Paco Peralta 8-gore skirt in ivory wool.

I love skirts.   I love wearing them and making them.  An even though I likely have a dozen gored skirt patterns, I had to buy another one. I wanted to try out Paco Peralta’s patterns from Etsy.

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They are on amazing paper – not thick printer paper, not that easy to destroy super-thin tissue the Big 4 use.  I know, it’s just paper, but it really elevated the experience.  There isn’t much to this pattern – a gore you use 8 times, a one inch fold over waistband, plus lining pieces (cut four).

The patterns don’t come with instructions – but again, this is a simple skirt, so you don’t really need them.  He does have a few pointers on his blog, especially if you are using the godets.

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Doesn’t fit the dress form well (it’s not a great dress form), and a bit wrinkled from handling…

Here’s what I did:

 

  1. Made a muslin, because I wasn’t sure of fit/ease.  I’m wearing a 14 in the big 4 these days, and the large had very little ease (I made the large).  The benefit of making the muslin was that I now had additional pattern pieces to cut the skirt.
  2. I sewed four gores together (from the bottom up) to form the front, and four gores (bottom up) for the back, leaving room for a center back invisible zipper.  I then sewed the front and back together.
  3. Paco mentions that you can change the drape depending on how you finish the seams.  If you press them open, you’ll get more flare.  If you press them to one side, you’ll get more of a pleat (though I don’t think that’s the right word).  I pressed them open.
  4. After inserting the invisible zipper, I attached the waistband, but used Susan Khalje’s instructions from Linen and Cotton.  This required the use of petersham. First, staystitch the waist seamline. Second, snip the waist band to the stay stitching.  She points out that the pattern continues to narrow above the waistline, but the waistline is the most narrow part.  Therefore, snipping is necessary for any waistband that sits at the waist.  Trimming the seams, as instructed in most patterns, will likely leave a hard ridge.  Then attach the waistband, foldover, and finish.
  5. Before I folded over to finish, I basted the lining to the stay-stitching.  I also extended the waistband when I cut it out by one inch to allow an underlap, which will have hooks/eyes and a snap.  Susan Khalje suggests that the underlap has a cleaner finish and is more comfortable to wear.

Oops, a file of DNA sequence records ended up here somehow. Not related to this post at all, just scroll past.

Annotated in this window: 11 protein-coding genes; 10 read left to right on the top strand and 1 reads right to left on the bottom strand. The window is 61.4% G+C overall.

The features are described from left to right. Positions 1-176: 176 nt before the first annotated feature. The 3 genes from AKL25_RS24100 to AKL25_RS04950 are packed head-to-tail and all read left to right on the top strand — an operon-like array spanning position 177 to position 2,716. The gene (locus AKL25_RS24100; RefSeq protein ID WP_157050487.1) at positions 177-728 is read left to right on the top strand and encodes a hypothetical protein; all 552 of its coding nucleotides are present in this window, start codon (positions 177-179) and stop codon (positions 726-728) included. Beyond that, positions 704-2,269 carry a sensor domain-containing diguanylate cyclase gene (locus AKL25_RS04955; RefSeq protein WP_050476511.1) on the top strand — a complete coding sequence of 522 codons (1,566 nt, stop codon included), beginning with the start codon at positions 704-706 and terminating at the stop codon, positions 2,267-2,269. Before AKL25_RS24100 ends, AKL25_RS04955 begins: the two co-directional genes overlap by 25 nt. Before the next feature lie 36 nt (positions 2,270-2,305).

6. Finally, the hems: instead of the hem allowance he suggests, I hemmed both the skirt and the lining with a narrow machine hem using Claire Schaeffer’s method.  I attached the hem to the skirt with french tacks.

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I LOVE this style skirt, very classic, and this one comes to the center of the knee on me. I will make this again, and I feel my closet is bare without a couple of swishy skirts.  The next one will likely have a side zipper, for which I will use the lapped zipper technique.

About the fabric:  This is an amazing very lightweight ivory wool suiting from Emma One Sock, that is Helmut Lang/Theory.  It would make incredible wide legged pants, but you definitely need to line it.  Last I checked, she still had some available.  This wool is well made and a treat to work with.  I lined it with a matching silk crepe de chine, also from Emma One Sock.

 

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Fitting via Text (3 more McCalls 7079)

Last fall my niece asked kindly for some new skirts and a dress for her bunny.  She lives several states away, so I asked my sister for some new measurements.  I also asked her what my niece wore in RTW for her favorite dress.  Comparing the measurements, I determined that a size 14 (girls) would be the right size, so started on McCalls 7079.

Well, the dress hangs on her and the bunny dress would not button shut.  Fortunately, the dress fit her American Girl doll.  We’re doing this fitting via text message.

I cut out another dress for each and made some adjustments.  A size 12, plus raising the neckline another 1/2 inch (it’s far larger than the envelop shows).  And I added 4 inches to the bunny dress.  I got them there in time for Christmas, and voila!  Perfect.  I immediately cut out two more dresses, thinking I could send them in time for Christmas, but only made them this weekend.

The black and pink floral is a poly ponte from Gorgeous Fabrics.  The brown floral is poly ITY from Gorgeous Fabrics.   The green velvet (Marcy Tilton) is the same velvet I used for my shirt. I didn’t get a new picture of the bunny dress.

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Hope she likes them. I’m partial to the brown floral.

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First sewing of the year… is not for me.

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That’s right, I’m sewing patches onto a BSA uniform.  My husband became den leader of our little tiger scout’s den this year.  I remember getting all my sewing-related badges for Girl Scouts… wonder if they do this for the boys?  I hope so!

Next on the agenda is Kwik Sew 3123 (navy wool short coat) for my husband.  Almost finished with the muslin; next will be to customize it for what he wants.  Not sure exactly what I will sew after that.  The fabrics that just arrived from Emma One Sock will likely be stitched up quickly:  a winter white 8 gore skirt and a teal ponte dress.  I might squeeze that dress in later this week while cutting out the jacket proper…

It’s cold out everyone (even here in Florida)… stay warm.

The list is long and ever changing…

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